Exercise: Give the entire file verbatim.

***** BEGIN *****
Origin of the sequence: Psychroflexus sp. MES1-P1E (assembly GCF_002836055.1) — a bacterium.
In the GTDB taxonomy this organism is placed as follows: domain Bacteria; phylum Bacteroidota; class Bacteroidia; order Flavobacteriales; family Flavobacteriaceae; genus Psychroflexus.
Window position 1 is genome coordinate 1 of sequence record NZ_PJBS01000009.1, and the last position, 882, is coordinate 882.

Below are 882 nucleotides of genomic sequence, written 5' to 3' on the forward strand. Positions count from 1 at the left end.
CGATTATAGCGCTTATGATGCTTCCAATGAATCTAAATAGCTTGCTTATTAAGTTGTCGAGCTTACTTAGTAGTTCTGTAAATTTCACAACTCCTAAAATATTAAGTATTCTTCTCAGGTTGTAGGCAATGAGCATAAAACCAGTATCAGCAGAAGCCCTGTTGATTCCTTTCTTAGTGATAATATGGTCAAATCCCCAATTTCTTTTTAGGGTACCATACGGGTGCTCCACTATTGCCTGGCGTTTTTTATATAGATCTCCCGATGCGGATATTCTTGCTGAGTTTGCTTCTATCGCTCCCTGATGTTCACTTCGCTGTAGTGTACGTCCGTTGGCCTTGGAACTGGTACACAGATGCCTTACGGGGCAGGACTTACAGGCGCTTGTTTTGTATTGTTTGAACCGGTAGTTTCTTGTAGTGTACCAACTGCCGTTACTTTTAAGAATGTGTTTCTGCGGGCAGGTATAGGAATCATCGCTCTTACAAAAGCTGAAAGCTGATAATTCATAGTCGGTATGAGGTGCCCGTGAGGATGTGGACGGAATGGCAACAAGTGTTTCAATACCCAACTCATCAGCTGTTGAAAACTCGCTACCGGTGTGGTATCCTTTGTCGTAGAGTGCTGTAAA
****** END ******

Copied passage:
Origin of the sequence: Psychroflexus sp. MES1-P1E (assembly GCF_002836055.1) — a bacterium.
In the GTDB taxonomy this organism is placed as follows: domain Bacteria; phylum Bacteroidota; class Bacteroidia; order Flavobacteriales; family Flavobacteriaceae; genus Psychroflexus.
Window position 1 is genome coordinate 1 of sequence record NZ_PJBS01000009.1, and the last position, 882, is coordinate 882.

Below are 882 nucleotides of genomic sequence, written 5' to 3' on the forward strand. Positions count from 1 at the left end.
CGATTATAGCGCTTATGATGCTTCCAATGAATCTAAATAGCTTGCTTATTAAGTTGTCGAGCTTACTTAGTAGTTCTGTAAATTTCACAACTCCTAAAATATTAAGTATTCTTCTCAGGTTGTAGGCAATGAGCATAAAACCAGTATCAGCAGAAGCCCTGTTGATTCCTTTCTTAGTGATAATATGGTCAAATCCCCAATTTCTTTTTAGGGTACCATACGGGTGCTCCACTATTGCCTGGCGTTTTTTATATAGATCTCCCGATGCGGATATTCTTGCTGAGTTTGCTTCTATCGCTCCCTGATGTTCACTTCGCTGTAGTGTACGTCCGTTGGCCTTGGAACTGGTACACAGATGCCTTACGGGGCAGGACTTACAGGCGCTTGTTTTGTATTGTTTGAACCGGTAGTTTCTTGTAGTGTACCAACTGCCGTTACTTTTAAGAATGTGTTTCTGCGGGCAGGTATAGGAATCATCGCTCTTACAAAAGCTGAAAGCTGATAATTCATAGTCGGTATGAGGTGCCCGTGAGGATGTGGACGGAATGGCAACAAGTGTTTCAATACCCAACTCATCAGCTGTTGAAAACTCGCTACCGGTGTGGTATCCTTTGTCGTAGAGTGCTGTAAA